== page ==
RBC Capital Markets has predicted Standard Life Aberdeen's (SLA) Global Absolute Return Strategies could suffer a whopping £21 billion net outflows over the next three years.
The strategy, which stills holds some £37 billion in assets, has suffered outflows for 26 consecutive months. RBC estimated it recorded a £1 billion outflow in July.
Analysts at the bank noted that a three-year track record is key for marketing, and Gars has foundered against rival mandates run by Invesco and Aviva over this period.
In the three years to 8 August 2018, the Invesco Perpetual Global Targeted Returns fund has delivered an annualised 2% and the Aviva Aims Target Return fund has delivered 0.3%, versus Gars' -1.6%.
'We revise our (Gars) net outflow forecasts to be £9 billion for 2018, £7 billion for 2019 and £5 billion for 2020,' RBC analysts Gordon Aitken and Kamran Hossain said in their note.
The team had previously forecast an £18 billion outflow.
RBC based its forecast on Bloomberg flow data, which had correctly predicted Gars would suffer an outflow of £10.7 billion in 2017.
Increasing impatience with multi-asset funds undershooting net return targets could increase the rate of redemptions the duo noted, pointing out that Invesco and Aviva's strategies had also missed targets.
'Retail investors are not so impressed with the returns from Aims because simple strategies like passive or balanced funds are doing much better and Aims as a retail proposition awaits a bit more market disruption and people actually losing money on simpler investment strategies,' the pair said.
'We expect that investors (particularly retail investors) are growing tired with multi-asset funds as they continue to miss their target returns.'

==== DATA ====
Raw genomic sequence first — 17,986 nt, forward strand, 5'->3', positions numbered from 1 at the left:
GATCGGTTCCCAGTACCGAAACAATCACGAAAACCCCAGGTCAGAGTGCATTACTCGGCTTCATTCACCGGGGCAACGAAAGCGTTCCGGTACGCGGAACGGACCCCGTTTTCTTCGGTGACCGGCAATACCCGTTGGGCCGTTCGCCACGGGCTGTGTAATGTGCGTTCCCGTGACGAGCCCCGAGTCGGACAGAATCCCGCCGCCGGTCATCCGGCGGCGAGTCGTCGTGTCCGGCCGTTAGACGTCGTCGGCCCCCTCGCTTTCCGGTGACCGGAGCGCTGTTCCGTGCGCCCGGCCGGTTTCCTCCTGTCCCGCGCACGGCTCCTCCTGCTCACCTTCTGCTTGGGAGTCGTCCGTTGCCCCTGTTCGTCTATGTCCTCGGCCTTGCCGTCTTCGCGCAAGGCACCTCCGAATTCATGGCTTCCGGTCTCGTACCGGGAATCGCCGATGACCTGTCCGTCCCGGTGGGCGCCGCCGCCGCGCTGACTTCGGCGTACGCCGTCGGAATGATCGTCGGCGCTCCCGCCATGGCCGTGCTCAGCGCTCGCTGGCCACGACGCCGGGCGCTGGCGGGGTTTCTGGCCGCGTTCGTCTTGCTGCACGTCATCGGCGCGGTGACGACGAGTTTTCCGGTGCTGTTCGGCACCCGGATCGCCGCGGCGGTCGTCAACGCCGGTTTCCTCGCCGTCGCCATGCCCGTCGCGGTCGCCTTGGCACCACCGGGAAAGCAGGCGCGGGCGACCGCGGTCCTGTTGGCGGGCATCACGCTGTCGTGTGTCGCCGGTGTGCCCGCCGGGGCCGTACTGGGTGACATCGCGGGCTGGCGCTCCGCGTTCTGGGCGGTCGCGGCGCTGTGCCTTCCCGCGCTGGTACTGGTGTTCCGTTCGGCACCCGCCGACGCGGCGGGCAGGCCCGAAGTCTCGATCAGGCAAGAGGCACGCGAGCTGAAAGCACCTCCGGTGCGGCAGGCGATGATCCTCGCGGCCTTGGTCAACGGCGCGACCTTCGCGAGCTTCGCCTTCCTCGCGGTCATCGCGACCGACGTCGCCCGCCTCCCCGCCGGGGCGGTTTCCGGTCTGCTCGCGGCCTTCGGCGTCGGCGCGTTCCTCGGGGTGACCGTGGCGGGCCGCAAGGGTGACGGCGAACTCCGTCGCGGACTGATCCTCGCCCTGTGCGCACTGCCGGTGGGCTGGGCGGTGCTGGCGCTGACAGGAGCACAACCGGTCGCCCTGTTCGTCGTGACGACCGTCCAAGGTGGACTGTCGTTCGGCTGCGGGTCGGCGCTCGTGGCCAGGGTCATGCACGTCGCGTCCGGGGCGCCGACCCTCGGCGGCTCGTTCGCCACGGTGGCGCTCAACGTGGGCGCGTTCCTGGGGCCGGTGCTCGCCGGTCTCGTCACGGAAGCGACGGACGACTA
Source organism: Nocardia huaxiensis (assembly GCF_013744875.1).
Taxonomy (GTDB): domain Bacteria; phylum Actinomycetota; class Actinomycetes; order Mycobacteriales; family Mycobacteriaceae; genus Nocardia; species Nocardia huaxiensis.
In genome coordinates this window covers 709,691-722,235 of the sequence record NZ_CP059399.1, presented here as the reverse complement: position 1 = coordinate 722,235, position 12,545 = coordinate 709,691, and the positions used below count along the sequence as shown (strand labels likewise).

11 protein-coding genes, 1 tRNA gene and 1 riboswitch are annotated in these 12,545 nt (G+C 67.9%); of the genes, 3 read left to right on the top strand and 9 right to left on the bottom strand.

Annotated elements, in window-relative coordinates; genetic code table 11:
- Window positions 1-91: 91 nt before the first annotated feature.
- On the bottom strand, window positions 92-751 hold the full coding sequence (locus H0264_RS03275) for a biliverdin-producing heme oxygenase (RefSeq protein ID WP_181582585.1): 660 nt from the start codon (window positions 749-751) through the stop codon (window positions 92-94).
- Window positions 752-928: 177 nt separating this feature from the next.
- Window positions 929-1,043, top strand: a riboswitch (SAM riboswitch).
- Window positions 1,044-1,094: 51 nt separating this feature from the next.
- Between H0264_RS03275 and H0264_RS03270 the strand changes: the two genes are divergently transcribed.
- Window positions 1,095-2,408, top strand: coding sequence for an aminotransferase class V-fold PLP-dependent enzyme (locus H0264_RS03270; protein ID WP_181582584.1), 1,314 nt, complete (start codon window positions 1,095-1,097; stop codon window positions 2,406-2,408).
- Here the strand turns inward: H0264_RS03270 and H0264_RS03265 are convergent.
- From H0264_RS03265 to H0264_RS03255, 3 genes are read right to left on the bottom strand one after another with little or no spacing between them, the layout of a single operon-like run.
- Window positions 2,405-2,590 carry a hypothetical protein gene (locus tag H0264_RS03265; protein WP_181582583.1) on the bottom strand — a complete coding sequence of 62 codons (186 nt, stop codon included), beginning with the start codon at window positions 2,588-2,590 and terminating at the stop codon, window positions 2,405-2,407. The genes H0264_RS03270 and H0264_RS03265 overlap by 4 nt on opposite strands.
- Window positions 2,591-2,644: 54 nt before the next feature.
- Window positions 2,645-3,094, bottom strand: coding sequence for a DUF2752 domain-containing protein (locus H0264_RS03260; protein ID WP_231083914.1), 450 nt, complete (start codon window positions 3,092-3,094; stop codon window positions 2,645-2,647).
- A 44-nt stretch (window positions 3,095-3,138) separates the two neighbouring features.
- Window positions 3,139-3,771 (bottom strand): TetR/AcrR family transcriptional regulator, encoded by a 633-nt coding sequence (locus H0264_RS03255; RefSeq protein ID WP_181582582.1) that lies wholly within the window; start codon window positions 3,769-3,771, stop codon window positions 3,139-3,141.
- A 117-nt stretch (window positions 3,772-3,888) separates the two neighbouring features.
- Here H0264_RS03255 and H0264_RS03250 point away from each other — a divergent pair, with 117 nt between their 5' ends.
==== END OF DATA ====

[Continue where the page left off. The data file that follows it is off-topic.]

Commenting on the outflows in last week's results, a spokesperson for Standard Life Aberdeen said: 'While Gars' performance is behind benchmark over one and three years and behind its target over one, three and five years, it has continued to operate within the targeted volatility range, which is a key element of its design.'
They added that Gars could return to a positive three-year absolute return in 2019 if it registers an absolute return for the rest of the year.
However, Aitken and Hossain do not believe this will be enough to turn sentiment.
'We do not believe consultants will see this as a reason to push clients into Gars over the several other competing multi-asset funds which now exist,' the duo said.
In a 14-page research note on SLA, RBC reiterated its 'outperform' rating on the company, despite downgrading its price target from 450p to 400p in reflection of a lower growth outlook for asset managers.
Aitken and Hossain outlined a number of factors explaining why they continued to predict outperformance relative to peer group, praising the strategic shift in the business this year.
'The merger and subsequent insurance disposals have resulted in a more pure-play asset management company, deserving of a higher multiple in line with asset management peers,' the pair said.
'Further, surplus capital will likely be utilised to conduct asset management M&A in the US, thereby making the company even more global and asset management in nature.'
Aitken and Hossain also expect the company to exceed cost saving expectations.
'Following the merger with Aberdeen, we think it is likely that the revenue attrition will be less and cost savings will be more than expected by the market.'
'[However] we acknowledge some profitability loss because of the
merger, but still anticipate cost synergies to exceed company
guidance by a significant margin.'
Shortly after midday, shares in SLA were down by 0.16% at 321.2p.